• Amy Peach

Small Gestures, Big Impact

Much is made of the silo effect in our schools. It would be ideal, of course, to have our teachers working together to ensure our children don't learn content in a vacuum. And there have been some incredible proposals ranging from team teaching and schedule shifts to school buildings entirely re-designed to accommodate a more communal and interdisciplinary faculty. All show great promise...and come with heavy price tags.

But what if it isn't as complicated as we think to bring about a collegial atmosphere to our schools? One of the side conversations with this week's guest, Heather Mattingly, meandered to the idea of designing a school day with a global mindset. Mattingly commented on the number of her colleagues who speak at least some Spanish and how surprised the kids seem to be when an Algebra teacher can greet them the same way she did. 'It shows a level of support for my work when that happens and it shows the kids that we are all learners in many different subjects,' she said. That got us to thinking about how little gestures can have significant impact. If teachers used even a few Spanish words (or Bosnian or Arabic words for that matter) during the school day, how might that shift the general sense of purpose for a student population that, as adults, will have no choice but to engage with the broader world? What if international headlines were streamed on our school library screens instead of national headlines seemingly obsessed only with DC politics?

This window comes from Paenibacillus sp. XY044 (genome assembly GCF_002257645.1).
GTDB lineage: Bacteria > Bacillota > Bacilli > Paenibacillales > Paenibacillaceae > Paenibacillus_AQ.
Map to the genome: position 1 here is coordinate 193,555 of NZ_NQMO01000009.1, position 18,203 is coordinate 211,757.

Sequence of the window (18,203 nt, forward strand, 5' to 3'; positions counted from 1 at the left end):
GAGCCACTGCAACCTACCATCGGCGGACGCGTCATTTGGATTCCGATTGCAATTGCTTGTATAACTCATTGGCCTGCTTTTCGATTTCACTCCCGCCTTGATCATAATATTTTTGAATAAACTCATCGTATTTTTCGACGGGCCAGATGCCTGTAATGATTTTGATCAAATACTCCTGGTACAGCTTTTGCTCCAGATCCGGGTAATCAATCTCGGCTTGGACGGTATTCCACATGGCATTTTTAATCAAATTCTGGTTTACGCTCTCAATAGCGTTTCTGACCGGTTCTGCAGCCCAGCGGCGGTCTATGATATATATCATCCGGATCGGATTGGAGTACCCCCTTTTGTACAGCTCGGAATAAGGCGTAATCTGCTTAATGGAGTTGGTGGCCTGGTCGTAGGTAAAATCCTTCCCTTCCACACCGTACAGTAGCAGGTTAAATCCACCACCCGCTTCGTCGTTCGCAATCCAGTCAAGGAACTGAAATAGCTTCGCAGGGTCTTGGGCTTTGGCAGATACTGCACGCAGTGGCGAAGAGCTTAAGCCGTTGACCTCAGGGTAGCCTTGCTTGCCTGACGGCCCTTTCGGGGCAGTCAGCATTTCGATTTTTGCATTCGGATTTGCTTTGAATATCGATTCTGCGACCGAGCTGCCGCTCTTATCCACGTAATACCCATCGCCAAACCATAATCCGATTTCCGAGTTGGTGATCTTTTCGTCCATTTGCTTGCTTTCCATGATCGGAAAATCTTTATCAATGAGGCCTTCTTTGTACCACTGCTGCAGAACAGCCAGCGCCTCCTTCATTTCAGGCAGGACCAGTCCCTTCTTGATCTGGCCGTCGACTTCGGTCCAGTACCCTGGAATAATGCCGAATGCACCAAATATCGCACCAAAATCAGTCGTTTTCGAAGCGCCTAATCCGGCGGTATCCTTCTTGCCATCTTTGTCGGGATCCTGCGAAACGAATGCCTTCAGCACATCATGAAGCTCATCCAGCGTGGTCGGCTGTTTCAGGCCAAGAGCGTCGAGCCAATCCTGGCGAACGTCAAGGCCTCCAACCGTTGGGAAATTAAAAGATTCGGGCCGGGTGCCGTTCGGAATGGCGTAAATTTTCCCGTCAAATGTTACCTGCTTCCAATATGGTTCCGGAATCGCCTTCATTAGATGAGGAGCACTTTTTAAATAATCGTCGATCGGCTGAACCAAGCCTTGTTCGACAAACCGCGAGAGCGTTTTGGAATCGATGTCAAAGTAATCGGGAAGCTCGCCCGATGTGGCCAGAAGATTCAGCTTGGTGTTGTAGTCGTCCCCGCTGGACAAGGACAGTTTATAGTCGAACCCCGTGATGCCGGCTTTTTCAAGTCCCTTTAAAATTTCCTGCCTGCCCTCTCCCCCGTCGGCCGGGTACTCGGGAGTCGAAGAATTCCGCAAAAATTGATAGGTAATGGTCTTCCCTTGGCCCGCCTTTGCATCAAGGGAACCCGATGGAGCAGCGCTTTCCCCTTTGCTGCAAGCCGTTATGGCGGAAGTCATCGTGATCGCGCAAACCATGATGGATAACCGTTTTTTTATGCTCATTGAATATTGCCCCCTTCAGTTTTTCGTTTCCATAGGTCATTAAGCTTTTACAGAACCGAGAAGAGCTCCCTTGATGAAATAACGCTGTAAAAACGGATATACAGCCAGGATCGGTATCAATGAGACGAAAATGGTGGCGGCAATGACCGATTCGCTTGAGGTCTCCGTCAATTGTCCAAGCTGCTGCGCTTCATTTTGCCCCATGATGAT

While we both agreed foreign travel is imperative to successful adults going forward, there are indeed ways to bring the world to them in the meantime. And it can start with the simplest of things...Buenos Dias!

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